If you think this column is a day early, you would be right.
Why have I broken my traditional Friday publishing schedule this week, of all weeks? Well, it’s National Columnists’ Day! Bet you didn’t even know this was a holiday, huh?
I am absolutely thrilled about this particular day, and not just because I can finally celebrate it myself. National Columnists’ Day doesn’t just honor the columnists of today. It also brings attention to the life and work of one columnist in particular and my personal favorite: Ernie Pyle.
National Columnists’ Day was started by the National Society of Newspaper Columnists to honor Pyle’s legacy and to celebrate today’s columnists. It is held every year on April 18th, the same day that Pyle was fatally shot in 1945 while covering soldiers’ experience in the Pacific.
Pyle was a roving reporter and war correspondent best known for his column during World War II. Syndicated around the U.S. by the Scripps-Howard newspaper alliance, his column was read by thousands of readers during this time. His column gave the folks back home snapshots of war and let them know how their boys were doing overseas.
Not to get too sappy, but Pyle’s column is one of the reasons I decided to step foot in the world of journalism. The other reason is because I am inept at most things mathematical.
One of the first columns by Pyle I read began by talking about that steady breeze that seems to never end in the Midwest. Later in that column he goes on to tell a story about flowers and snakes of all things. It’s a beautiful piece though, speckled with a witty sort of humor and doused in a certain “Aw, shucks” humility we seem to be missing today.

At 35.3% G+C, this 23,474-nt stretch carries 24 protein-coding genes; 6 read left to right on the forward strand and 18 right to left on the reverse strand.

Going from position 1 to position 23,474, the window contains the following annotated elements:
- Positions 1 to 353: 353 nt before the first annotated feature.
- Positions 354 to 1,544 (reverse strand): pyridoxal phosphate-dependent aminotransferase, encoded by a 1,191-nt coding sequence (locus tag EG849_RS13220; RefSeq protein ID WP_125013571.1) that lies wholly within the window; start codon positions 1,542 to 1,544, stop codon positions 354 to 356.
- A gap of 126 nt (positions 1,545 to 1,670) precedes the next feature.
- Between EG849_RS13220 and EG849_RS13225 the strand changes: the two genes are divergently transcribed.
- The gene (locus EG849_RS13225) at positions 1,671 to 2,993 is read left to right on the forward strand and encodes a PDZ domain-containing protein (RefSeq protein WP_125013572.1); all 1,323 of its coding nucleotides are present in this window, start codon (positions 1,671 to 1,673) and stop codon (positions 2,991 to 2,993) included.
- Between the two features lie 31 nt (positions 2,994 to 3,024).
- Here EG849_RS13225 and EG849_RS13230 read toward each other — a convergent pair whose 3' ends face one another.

That was Pyle’s signature style, writing in a way everyday folks could understand. He wrote, as many of his readers would echo, “the way people talk.” Although this style was most prominent in his often-referenced war column, it made its humble appearance in his late-1920s aviation columns and grew during his late-1930s travel columns.
That’s something I’ve tried to emulate throughout the course of the Wondering Wanderer column, although I think Pyle did a better job of it in his Roving Reporter column.
Today doesn’t just honor Pyle: It honors all columnists from all walks of life, from the past, present and probably even those in the future.
Personally, I am proud to call myself a columnist. Sure, we don’t all tackle the hard-hitting political thoughts in our columns, but there’s nothing wrong with that. Every now and then you need a break from all that hullaballoo anyways.
Our columnists at the Daily Beacon are a diverse bunch, commenting on topics anywhere from food to movies to what it is like being a nontraditional college student. Occasionally we even have a rip-roaring band of political and sports columnists, if you’re into that sort of thing.
Send a word of thanks to the columnists around you today. Believe it or not, it’s a hard job trying to come up with a thought-provoking piece and have it ready by a deadline weekly or bi-weekly. My gosh it’s rewarding job though, especially when people tell you they’ve read your column.
Instead of the usual snappy ending I tend to leave, I’m going to tell a joke I picked up in one Pyle’s personal letters from the 1930s:
“Did you hear about the shepherd who broke his arm downtown? He was trying to make a ‘ewe’ turn!”
Kelly Alley is a junior studying Journalism and Electronic Media. She can be reached at firstname.lastname@example.org.
Columns and letters of The Daily Beacon are the views of the individual and do not necessarily reflect the views of the Beacon or the Beacon's editorial staff.